Health inspectors from the Environmental Protection Agency (EPA) issued a third warning about the safety of Cornell’s drinking water at a press conference yesterday in Ithaca City Hall.
EPA spokesperson Larry S. Dohn said that his agency had detected the presence of .66 parts per billion (ppb) of hallucinogenic acid in the water, far above the EPA standard of .15 ppb.
The latest advisory comes after two earlier e-mails sent to all staff, faculty and students warned that Ithaca’s water contained excessive amounts of haloacetic acids. At the press conference, vice president for administration and chief financial officer Harold D. Craft told students to disregard earlier advisories.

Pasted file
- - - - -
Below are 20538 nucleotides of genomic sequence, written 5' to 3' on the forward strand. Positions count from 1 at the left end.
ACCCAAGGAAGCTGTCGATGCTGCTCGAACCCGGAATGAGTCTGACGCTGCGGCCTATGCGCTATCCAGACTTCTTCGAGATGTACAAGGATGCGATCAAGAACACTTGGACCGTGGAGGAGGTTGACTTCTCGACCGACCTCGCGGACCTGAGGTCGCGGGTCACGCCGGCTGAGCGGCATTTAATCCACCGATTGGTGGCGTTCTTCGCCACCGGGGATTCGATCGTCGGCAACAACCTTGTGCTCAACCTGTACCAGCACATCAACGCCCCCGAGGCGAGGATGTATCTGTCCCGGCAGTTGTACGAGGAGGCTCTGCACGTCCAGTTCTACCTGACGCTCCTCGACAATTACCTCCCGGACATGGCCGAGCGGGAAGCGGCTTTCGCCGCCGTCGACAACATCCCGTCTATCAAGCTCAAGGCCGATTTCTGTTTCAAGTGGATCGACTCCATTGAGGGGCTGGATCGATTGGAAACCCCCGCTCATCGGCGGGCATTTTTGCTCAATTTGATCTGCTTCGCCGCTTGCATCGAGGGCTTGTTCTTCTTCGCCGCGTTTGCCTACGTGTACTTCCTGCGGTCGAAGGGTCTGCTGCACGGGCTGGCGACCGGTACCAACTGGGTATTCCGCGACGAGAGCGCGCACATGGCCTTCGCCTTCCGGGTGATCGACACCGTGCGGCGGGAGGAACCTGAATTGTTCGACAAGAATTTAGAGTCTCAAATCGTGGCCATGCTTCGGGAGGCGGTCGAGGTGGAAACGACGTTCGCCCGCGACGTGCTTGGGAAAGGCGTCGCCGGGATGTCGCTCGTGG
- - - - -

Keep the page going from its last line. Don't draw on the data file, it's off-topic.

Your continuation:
“We’re very sorry for the miscommunication and we hope no one was adversely affected,” he said. “The previous e-mails were actually mistyped by a staff member who has been targeted for termination.”
Hotel School Prof. Larry Sweetwater, food and beverage, said that the tap could only be harmful if consumed in very large quantities, about three chugs from a water fountain a day.
Gannett: Cornell University Health Services is asking students to try and identify symptoms in those possibly affected. Symptoms include public displays of frenzied behavior, abnormal heart rates and uncontrollable discharge. Anyone suspected of having too much water should report to Gannett immediately for an enema.
Upon learning of the gaffe, one student who quickly ran away said, “I’m freaking out, man.”
Near the city’s water treatment facili C officials investigated whether the acids could be caused by the decay of a long-forgotten East Asian rhinoceros.
Flavors at Gannett include vanilla, double chocolate (not recommend
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Archived article by Peter Norlander